A fairly new talent in the group is Ms. Aimee Lee, now an author of a new book: Hanji Unfurled, One Journey into Korean Papermaking, I swear- when she walked into the room during my pre-conference workshop, a group of fans formed a circle around her; I heard "Aimee!, Aimee!" coming from the crowd. I was an Aimee Lee groupie before even seeing her live. I could catch on fairly quickly; I tried to blend in with group-playing the coy paperazzi. I am still very much part of Aimee Lee's fan club, and therefore so thrilled a host to her, while she's in New England promoting her new book via artist's talk, demo and workshop both in Boston, November 10th and Providence area, November 14th. Blood, Sweat, and Tears, may be a RRHF inductee, but have no doubt, the vatman or vatwoman produces blood, sweat and tears on a daily basis, as they toil and create paper with their two hands, keeping the art of handmade paper true, pure, and alive-ensuring that Papermaking is Here to Stay! At least at some level, I continue to aspire to Paper Rock Star status. When asked: “do you make paper?” I reply: "not exactly, but I am an agent, a promoter, a paper Shake, rattle and roller and total groupie of the Dardos!" Watermarks 2012 was more than about reuniting with friends and colleagues I haven't seen years, and more than about discovering new Paper Rock Stars. It was a week of Letting the Good Times Roll, a week of re-inspiration to continue down The Long & Winding Road to bring handmade paper to the likes of you. My Cleveland experience was the necessary step towards attaining Hall of Fame status or at least a couple of my own fans.. I am now determined more than ever to create a (paper) hit in my hometown of Providence. A really BIG hit. Thank you Watermarks 2012 , the Morgan and Cleveland ,OHIO!: you keep on rockin' me baby! For more photos, check out our FACEBOOK page for the Watermarks album. Don't forget to "like" us!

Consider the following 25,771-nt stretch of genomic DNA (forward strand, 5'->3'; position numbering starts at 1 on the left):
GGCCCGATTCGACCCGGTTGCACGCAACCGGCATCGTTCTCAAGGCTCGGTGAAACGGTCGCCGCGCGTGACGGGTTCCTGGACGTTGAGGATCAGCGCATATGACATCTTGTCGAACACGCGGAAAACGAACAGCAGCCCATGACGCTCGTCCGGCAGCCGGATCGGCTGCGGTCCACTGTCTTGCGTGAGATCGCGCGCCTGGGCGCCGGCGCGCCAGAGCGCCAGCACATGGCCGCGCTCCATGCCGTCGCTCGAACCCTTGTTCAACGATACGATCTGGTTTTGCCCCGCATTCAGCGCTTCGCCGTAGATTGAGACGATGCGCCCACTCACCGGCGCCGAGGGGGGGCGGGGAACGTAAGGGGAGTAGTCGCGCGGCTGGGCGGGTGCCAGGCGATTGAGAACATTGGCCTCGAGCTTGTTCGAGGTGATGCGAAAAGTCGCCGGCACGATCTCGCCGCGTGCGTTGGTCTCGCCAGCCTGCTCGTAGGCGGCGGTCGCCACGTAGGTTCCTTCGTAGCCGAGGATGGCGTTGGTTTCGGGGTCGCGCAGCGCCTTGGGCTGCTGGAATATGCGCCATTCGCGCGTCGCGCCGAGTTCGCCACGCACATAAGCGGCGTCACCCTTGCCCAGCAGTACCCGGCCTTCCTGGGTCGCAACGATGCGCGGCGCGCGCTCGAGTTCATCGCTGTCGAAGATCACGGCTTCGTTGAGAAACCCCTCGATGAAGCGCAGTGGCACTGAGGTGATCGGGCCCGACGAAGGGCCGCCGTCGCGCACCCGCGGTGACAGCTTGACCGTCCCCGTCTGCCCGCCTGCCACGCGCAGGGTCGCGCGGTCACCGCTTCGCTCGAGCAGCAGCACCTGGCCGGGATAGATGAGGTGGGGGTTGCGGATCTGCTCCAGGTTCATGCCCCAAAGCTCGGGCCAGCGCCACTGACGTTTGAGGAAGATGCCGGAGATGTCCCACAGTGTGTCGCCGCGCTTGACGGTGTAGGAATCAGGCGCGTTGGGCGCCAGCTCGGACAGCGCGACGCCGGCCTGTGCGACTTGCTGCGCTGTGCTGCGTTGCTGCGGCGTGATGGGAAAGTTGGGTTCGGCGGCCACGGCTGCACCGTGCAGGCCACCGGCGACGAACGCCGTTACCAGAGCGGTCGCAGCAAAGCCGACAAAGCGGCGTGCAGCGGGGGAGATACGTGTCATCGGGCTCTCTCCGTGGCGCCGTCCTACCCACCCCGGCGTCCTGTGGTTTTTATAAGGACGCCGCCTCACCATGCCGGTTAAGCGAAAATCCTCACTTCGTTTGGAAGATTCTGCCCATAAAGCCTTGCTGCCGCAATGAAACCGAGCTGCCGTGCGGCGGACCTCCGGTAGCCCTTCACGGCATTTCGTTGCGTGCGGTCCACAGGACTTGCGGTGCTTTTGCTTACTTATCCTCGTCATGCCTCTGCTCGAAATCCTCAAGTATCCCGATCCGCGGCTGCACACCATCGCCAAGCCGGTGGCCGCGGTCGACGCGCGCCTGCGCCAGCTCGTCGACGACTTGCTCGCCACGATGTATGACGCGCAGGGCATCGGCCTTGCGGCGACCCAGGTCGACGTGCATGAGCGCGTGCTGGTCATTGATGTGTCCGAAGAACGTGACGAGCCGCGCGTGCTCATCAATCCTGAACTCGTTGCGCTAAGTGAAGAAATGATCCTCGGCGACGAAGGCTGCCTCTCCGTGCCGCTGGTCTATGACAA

Joomchi! Everybody's talking about it! October 03 2012